Saturday, April 30, 2011
Sunday, April 24, 2011
The new URL (http://www.propagandacritic.com) was selected because it is easy to remember. The name "propaganda critic" should not be interpreted as suggesting that the author is attempting to pass himself off as "the propaganda critic." In a functioning democracy, all thinking citizens are entitled to consider themselves critics of propaganda.
Although the author holds clearly defined political views, the site is intended to be as objective as possible, holding all sides of the spectrum up to equal scrutiny. If you know of persuasion techniques or propaganda examples worthy of inclusion, please forward them to firstname.lastname@example.org.
- Free people are not equal, and equal people are not free.
- What belongs to you, you tend to take care of; what belongs to no one or everyone tends to fall into disrepair.
- Sound policy requires that we consider long-run effects and all people, not simply short-run effects and a few people.
- If you encourage something, you get more of it; if you discourage something, you get less of it.
- Nobody spends somebody else's money as carefully as he spends his own.
- Government has nothing to give anybody except what it first takes from somebody, and a government that's big enough to give you everything you want is big enough to take away everything you've got.
- Liberty makes all the difference in the world.
Saturday, April 23, 2011
There are many forms of grace — physical, intellectual, social, spiritual — each of them amazing in its own way. But to cope with inevitable loss, to face life in all its confusion and absurdity and still retain the capacity for joy, laughter, and a belief that our struggles have meaning — this is to prevail.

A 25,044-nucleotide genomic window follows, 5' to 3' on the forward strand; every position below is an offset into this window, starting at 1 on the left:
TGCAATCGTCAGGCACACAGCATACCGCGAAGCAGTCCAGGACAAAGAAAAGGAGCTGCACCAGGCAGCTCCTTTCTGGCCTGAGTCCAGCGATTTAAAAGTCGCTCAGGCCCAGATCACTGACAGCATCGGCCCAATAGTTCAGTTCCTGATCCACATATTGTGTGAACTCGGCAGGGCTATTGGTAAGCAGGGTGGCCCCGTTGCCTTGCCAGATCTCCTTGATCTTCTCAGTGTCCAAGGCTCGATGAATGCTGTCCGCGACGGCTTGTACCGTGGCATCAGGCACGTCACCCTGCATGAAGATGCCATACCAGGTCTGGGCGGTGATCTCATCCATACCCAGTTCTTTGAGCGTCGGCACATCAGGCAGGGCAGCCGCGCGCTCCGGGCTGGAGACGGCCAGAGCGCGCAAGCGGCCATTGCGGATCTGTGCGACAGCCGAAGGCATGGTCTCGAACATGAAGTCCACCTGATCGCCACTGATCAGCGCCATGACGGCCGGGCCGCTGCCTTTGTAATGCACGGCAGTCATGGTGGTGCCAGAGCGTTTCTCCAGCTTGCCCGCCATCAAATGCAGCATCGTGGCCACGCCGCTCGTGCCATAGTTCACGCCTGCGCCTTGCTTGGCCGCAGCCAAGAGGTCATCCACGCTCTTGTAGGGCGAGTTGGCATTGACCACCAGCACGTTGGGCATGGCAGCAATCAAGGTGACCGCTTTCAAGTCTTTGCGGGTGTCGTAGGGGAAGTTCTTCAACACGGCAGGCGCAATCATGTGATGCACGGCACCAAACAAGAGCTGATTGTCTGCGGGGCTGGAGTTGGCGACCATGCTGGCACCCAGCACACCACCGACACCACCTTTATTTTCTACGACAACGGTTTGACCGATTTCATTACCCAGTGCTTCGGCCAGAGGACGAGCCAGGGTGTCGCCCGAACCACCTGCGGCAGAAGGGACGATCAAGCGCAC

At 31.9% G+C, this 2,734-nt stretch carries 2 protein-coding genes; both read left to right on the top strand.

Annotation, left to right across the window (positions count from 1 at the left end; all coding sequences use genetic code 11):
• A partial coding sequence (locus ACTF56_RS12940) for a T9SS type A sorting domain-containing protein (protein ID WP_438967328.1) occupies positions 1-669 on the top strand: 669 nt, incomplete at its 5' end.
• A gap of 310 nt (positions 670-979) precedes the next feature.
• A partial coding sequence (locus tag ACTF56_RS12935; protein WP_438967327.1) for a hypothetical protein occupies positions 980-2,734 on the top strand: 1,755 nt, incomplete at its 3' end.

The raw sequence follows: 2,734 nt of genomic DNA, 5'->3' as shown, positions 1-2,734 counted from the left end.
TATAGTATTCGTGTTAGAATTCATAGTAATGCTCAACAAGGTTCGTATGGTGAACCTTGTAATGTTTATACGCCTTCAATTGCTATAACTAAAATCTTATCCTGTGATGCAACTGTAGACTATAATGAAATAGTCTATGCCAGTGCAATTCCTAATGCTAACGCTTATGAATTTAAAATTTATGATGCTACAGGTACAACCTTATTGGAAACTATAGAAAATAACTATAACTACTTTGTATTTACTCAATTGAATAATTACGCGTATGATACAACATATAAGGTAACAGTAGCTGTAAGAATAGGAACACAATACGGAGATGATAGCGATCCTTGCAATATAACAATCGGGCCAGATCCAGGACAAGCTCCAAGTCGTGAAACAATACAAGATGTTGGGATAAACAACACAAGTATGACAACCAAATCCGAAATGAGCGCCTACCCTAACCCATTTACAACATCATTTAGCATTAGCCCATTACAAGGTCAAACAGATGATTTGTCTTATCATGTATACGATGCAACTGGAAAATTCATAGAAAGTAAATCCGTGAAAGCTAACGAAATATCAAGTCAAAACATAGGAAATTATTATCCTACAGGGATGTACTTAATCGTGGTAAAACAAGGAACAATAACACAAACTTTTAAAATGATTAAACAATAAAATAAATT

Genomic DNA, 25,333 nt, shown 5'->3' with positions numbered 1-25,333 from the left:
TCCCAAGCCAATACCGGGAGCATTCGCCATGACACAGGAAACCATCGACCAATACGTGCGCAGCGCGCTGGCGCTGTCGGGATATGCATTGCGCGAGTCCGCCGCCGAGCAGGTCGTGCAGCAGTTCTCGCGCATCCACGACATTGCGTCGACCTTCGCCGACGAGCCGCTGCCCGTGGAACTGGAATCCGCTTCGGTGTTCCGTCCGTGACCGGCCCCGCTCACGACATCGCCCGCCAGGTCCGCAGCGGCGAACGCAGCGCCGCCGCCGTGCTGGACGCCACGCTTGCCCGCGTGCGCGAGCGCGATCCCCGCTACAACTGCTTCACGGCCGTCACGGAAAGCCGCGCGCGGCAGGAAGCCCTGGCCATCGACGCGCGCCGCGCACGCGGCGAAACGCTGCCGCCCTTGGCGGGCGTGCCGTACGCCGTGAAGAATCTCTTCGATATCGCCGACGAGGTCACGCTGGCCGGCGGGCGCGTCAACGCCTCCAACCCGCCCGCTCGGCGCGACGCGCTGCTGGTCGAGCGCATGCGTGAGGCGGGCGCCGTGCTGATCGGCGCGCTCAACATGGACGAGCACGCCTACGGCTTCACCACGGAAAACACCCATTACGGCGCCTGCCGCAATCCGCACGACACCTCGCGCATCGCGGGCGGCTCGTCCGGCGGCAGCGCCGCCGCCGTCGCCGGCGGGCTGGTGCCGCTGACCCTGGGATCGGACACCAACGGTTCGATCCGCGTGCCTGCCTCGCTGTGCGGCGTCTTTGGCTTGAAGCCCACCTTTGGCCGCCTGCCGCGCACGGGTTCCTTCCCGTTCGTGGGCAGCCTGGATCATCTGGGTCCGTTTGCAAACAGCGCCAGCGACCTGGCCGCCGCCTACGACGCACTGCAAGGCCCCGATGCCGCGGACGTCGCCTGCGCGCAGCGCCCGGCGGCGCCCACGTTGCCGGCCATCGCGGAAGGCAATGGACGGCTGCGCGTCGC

- How to finance costly digitization programs in times of crisis?
- Are public/private partnerships a workable solution, bearing in mind that digitization is and always will be an on-going line of action in constant evolution?
- What kind of public/private partnerships?
- What is the future for libraries and other cultural aggregators such as Europeana or the World Digital Library?
- Will they require serious modifications in order to respond to evolving user needs?
- Will the Google Books initiative fulfil its founders´ dream of digitizing humanity’s cumulated knowledge with due respect to copyright?
- What kind of reasonable agreement should be reached between publishers and libraries in order to include orphan and out-of-print copyrighted works in a non-profit digital offer as it is the case for institutional digital libraries?
- Is linking collections to readers, equivalent to connecting contents with people?
- What will be the core of library activities in the digital era?
- How will this affect library architecture and common public spaces?
Friday, April 22, 2011
Wednesday, April 20, 2011
Tuesday, April 19, 2011
|ILES.||KIL. carrés||HAB. au 1er janv. 1880||HAB. par kil. carrés|
|Nippon||224 731||27 242 847||121|
|Kiousiou||55 735||5 212 997||133|
|Sikok||18 222||2 618 142||141|
|Japon proprement dit||284 283||35 451 257||125|
|Yézo||78 426||163 353||1,8|
|Riou-kiou||4 828||310 543||61|
|Empire du Japon||582 447||35 923 313||94|
It's not difficult to make a woman happy. A man only needs to be: a friend; a companion; a lover; a brother; a father; a master; a chef; an electrician; a carpenter; a plumber ; a mechanic; a decorator; a stylist; a sexologist ; a gynaecologist; a psychologist; a pest exterminator; a psychiatrist; a healer; a good listener; an organizer ; a good father; very clean; sympathetic; athletic ; warm; attentive; gallant; intelligent; funny; creative; tender; strong; understanding; tolerant ; prudent; ambitious; capable; courageous ; determined; true; dependable; passionate; and compassionate.